You can be the difference by encouraging inclusion.

Be the leader and set the example of inclusion.

Embrace differences in culture, gender, sexual orientation and race.

Stopping someone from having lunch by themselves will teach you far more about life that you might think. Bottom line is this: we’re all the answer. Be inclusive.


One sentence can change everything.

That one sentence “Hey would you like to join us for lunch?” means more than you think. You were the new person once. I was the new person too.

That one sentence can change someone’s perspective.

It’s not about lunch buddies; it’s about leading with heart and being a good human being.

It’s what you must do. Next time you see someone having lunch by themselves, invite them over. If they are too shy to come over, sit down with them and have lunch together.

It’s the simple hacks like this that will change your reality.

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6 Important Strategies That Will Help You Grow a Successful Startup

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Congratulations – you’re here because you have a bright idea. The kind that prompts you to, pause in amazement to ask yourself why nobody ever thought of this before, tidy your desk, and start searching for advice on how to turn your brainwave into a profitable business. But where should you really begin?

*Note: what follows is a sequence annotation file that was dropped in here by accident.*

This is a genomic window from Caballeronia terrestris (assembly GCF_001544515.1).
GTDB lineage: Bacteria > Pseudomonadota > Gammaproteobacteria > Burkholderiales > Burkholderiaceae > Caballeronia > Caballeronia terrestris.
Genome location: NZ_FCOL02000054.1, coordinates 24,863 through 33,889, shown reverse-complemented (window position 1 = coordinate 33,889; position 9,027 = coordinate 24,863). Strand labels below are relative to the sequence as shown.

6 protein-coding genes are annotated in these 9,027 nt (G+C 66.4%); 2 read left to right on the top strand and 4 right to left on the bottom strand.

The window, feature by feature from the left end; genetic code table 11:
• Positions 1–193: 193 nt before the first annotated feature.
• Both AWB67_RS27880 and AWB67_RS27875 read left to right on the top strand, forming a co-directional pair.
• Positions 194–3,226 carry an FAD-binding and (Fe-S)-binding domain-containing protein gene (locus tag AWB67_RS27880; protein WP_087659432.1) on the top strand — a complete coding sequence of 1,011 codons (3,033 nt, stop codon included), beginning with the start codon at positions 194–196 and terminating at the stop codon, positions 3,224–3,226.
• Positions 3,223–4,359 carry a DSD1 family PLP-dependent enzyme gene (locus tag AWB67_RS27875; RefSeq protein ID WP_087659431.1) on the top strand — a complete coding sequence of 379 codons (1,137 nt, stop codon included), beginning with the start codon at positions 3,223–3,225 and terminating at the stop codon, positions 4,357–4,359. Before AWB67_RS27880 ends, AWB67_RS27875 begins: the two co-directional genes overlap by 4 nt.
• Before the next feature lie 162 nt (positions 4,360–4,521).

Building a business is one of the greatest journeys you can embark upon. You can’t expect success overnight. Behind the meteoric rise of each ‘Uber for this’ and ‘Airbnb for that’, there are rivers of sweat, oceans of tears and months of lost sleep.

The foundation of a viable business is to identify a problem and provide a good solution – or a better one than your would-be customers can currently find. You should begin by thinking through your business plan and doing your market research. Be prepared to make changes to the product and to redefine your target market in response to your findings.